Writers From the Other Asia
Of the two culprits that Hwang fingers at the outset of the novel, Christianity is perhaps the more surprising. Though it is difficult to recognize after fifty years of anti-religious policy, the present capital of North Korea, Pyongyang, was once known as the "Jerusalem of the East" for its concentration of churches and the fervor of its converts. When former guerrilla fighter Kim Il Sung began introducing Marxism in earnest in 1946, he strategically incorporated aspects of Christianity into the official political ideology and, later, into his personality cult (much as Christianity absorbed woman-centered pagan rituals into a Marian cult to gain adherents in medieval Europe). Between 1948 and 1950, during the undeclared war between North and South that preceded the Korean War, Christianity and Marxism battled each other for the soul of the peninsula.
Here The Guest departs from the official script. In the fall of 1950, the American army did not reach Sinchon in time to participate in any massacres. Instead, Koreans inflicted the damage on themselves. For a country accustomed to blaming others--the Chinese, the Japanese, the Americans--this history is not easy to swallow. Hwang, though, is comfortable in this role of truth-teller. His earlier fiction catalogued the human losses associated with Korea's economic miracle and its participation in the Vietnam War. He spent five years in jail for his unauthorized visit to the North. Now he is taking full advantage of the more liberal climate of free speech in the South and the warming of relations between the two halves of the peninsula to tell a story that will haunt even those who have no connection to the events described.
The Guest follows Ryu Yosop, a minister in a Korean-American community in Brooklyn, as he prepares to visit North Korea and the family he left behind as a young child. "Hometown" is a cherished concept in Korea. It is bound up not only in friendships and family relations but also in the rites of ancestor worship that have survived more than a century of Christian evangelism. For Yosop, though, his hometown conjures up decidedly mixed feelings: "The word started out with the scent of a mountain berry, lingering at the tip of one's tongue--but then the fragrance suddenly turned into the stench of rotting fish." He wants to visit his family--one of the millions of families divided by the Korean War--but he worries that his family background and religious affiliation will scotch his visa application. So he puts down the North Korean capital of Pyongyang as his birthplace on the visa form and trusts that somehow he will find his way back to Sinchon.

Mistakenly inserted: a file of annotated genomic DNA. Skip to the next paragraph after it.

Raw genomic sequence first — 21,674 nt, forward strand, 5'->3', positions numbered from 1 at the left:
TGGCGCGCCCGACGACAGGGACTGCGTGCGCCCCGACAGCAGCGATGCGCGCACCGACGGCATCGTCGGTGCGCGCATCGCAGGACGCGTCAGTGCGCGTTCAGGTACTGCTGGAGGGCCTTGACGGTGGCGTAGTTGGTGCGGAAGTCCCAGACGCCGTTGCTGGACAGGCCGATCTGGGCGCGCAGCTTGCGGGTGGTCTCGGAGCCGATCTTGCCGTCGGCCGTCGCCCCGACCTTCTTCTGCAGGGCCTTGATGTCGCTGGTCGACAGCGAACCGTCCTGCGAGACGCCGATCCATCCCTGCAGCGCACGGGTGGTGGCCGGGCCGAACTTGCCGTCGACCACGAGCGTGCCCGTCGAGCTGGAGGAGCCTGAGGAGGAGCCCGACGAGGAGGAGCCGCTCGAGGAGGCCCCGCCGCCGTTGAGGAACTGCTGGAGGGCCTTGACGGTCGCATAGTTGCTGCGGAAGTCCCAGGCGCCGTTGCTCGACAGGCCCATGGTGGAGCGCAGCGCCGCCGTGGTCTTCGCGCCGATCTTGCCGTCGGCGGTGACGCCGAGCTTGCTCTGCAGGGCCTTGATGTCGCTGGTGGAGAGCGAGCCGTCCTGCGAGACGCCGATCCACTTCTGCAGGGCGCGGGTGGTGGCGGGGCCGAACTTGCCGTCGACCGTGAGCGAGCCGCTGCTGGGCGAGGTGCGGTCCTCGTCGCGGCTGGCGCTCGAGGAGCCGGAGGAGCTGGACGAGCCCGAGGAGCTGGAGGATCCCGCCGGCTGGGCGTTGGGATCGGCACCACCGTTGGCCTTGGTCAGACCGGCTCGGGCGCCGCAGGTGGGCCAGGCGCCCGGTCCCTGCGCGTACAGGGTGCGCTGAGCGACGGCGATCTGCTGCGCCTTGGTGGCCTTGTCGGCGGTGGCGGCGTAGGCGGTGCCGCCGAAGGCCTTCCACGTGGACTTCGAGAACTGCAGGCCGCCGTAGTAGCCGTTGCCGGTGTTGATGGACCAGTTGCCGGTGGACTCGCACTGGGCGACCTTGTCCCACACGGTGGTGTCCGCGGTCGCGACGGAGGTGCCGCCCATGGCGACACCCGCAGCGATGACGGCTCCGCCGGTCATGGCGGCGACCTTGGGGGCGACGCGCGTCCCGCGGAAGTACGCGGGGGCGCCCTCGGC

A few days before his flight, Yosop checks in with his older brother in New Jersey. A retired minister who has become practically a recluse in his suburban home, Yosop's brother doesn't want to talk about the old days. Yosop sees the visit to the North as an opportunity to confront the dimly remembered horrors of the past, to repent for sins and forgive those who sinned. Yosop's brother, whose memories are considerably more precise, disagrees. "Why should I beg for forgiveness," he angrily retorts. "I was on the side of Michael the archangel and those bastards were the beasts of the Apocalypse!"
Several days later, overwhelmed by guilt and anger, Yosop's older brother takes to his bed and quietly passes away. His stories, however, do not die with him. As Yosop makes his way to North Korea, he is visited by a succession of ghosts, including his brother's. These uninvited apparitions, yet another of the novel's guests, supply details about the blood-soaked days of 1950 and the events that Yosop had been too young to experience or fully understand.
With its supernatural events and chorus of spirits, The Guest would seem to belong to the tradition of magic realism. And like so much magic realism, it involves the remembrance of unspeakable atrocities. The novel that launched the genre, Gabriel García Márquez's One Hundred Years of Solitude, revolves around a massacre of banana workers. Salman Rushdie's Midnight's Children draws its considerable power from the tragic partition that divided India from Pakistan. As a trauma can provoke a derangement of the senses, so can a terrible crime push a writer toward fabulism. It is as though conventional storytelling has become incapable of conveying the magnitude of atrocity.
Yet for all its affinities with García Márquez and Rushdie, The Guest's magical elements are faithful renditions of Korea's traditional shamanic culture. And when Yosop arrives in Pyongyang, what might appear to be magic realism turns out to be straight narration. Here, after all, is a country where the first leader, though dead, still occupies the highest office, where tens of thousands of young children perfectly synchronize their movements in mass games that celebrate the system, where a mammoth unfinished (and unfinishable) hotel dominates the cityscape and, like an embarrassing goiter, is pointedly ignored by guides and minders. North Korea is truly a land of "make-believe," as Hwang has remarked in interviews.